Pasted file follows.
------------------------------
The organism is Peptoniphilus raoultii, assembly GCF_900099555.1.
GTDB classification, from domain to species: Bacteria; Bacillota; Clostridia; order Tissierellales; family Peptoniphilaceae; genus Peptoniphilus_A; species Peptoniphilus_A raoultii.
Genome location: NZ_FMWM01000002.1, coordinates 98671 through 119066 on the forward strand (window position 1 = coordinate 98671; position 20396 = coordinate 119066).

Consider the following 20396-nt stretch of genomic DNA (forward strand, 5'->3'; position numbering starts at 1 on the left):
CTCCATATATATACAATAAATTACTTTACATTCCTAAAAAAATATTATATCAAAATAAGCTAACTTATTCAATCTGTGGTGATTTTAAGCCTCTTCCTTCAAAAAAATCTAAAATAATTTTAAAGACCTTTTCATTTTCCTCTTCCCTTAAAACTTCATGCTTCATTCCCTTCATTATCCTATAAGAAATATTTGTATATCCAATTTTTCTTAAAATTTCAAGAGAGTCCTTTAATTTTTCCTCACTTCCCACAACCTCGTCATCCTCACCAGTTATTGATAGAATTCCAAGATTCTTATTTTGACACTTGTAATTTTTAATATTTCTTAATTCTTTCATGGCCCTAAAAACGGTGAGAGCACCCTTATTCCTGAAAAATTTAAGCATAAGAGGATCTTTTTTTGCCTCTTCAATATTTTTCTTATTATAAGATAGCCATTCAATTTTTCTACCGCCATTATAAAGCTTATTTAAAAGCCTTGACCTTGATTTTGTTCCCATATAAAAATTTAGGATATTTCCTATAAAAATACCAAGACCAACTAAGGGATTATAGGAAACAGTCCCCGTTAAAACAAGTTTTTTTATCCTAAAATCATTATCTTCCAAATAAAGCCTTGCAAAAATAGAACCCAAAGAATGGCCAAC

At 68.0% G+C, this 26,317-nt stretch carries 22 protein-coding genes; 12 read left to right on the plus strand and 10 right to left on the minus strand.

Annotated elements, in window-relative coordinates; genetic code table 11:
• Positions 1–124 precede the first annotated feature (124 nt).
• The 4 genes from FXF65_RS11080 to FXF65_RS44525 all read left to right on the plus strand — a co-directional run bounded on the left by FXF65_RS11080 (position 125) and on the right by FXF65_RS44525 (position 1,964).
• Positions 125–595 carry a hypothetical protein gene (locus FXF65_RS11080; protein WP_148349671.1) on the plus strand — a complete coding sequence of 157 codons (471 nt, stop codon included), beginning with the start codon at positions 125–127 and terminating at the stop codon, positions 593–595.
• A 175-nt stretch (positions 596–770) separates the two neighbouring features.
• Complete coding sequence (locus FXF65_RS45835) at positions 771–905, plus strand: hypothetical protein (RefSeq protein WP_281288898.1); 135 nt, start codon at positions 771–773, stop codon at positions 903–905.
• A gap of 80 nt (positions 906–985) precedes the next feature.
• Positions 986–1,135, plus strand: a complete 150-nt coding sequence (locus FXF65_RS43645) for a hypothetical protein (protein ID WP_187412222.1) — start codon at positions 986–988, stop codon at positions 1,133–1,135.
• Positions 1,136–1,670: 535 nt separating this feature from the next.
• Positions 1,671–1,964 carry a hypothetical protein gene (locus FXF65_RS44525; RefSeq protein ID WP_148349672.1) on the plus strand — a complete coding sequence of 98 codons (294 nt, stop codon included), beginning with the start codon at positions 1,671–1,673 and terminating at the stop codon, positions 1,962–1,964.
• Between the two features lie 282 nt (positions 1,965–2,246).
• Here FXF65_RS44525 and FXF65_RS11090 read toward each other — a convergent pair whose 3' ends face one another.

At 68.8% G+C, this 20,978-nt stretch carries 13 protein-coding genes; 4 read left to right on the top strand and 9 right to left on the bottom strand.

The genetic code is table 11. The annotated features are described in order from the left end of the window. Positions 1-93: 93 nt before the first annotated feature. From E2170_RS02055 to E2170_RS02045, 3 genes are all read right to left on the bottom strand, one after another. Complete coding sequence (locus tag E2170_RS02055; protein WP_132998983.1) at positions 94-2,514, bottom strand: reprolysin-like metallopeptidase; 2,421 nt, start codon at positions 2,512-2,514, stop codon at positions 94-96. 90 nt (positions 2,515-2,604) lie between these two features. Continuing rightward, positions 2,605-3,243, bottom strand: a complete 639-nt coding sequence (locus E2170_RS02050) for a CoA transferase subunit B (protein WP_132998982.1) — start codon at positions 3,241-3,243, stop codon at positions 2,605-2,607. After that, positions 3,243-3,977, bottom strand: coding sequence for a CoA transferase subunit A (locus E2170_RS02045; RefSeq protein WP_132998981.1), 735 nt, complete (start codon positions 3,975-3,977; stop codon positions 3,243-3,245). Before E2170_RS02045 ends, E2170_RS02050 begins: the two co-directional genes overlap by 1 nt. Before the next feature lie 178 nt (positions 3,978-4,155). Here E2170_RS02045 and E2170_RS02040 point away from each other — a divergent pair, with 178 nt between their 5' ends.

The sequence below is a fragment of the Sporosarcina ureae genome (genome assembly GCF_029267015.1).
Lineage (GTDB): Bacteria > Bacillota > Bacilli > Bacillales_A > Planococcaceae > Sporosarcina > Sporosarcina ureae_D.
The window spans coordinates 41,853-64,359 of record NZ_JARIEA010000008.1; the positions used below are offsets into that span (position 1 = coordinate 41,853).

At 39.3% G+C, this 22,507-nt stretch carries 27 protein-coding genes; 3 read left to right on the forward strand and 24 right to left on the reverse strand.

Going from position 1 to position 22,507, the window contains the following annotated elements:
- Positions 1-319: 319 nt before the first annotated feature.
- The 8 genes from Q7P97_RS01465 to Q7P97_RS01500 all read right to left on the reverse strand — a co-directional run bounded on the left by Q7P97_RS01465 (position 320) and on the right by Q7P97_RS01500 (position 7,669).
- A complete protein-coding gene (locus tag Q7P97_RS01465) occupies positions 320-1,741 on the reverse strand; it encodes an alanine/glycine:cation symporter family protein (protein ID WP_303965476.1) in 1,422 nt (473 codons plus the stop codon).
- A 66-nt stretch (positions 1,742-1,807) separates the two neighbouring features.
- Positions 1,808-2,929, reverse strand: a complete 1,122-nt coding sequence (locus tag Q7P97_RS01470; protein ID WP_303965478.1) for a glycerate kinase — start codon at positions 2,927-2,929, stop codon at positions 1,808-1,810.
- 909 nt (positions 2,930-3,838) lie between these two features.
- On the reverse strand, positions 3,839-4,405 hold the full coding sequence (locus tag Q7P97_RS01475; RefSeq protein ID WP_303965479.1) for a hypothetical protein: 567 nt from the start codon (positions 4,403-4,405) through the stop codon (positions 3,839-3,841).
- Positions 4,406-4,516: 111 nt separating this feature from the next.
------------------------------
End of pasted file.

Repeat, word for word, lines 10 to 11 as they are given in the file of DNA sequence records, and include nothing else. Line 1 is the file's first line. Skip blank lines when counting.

• Positions 125–595 carry a hypothetical protein gene (locus FXF65_RS11080; protein WP_148349671.1) on the plus strand — a complete coding sequence of 157 codons (471 nt, stop codon included), beginning with the start codon at positions 125–127 and terminating at the stop codon, positions 593–595.
• A 175-nt stretch (positions 596–770) separates the two neighbouring features.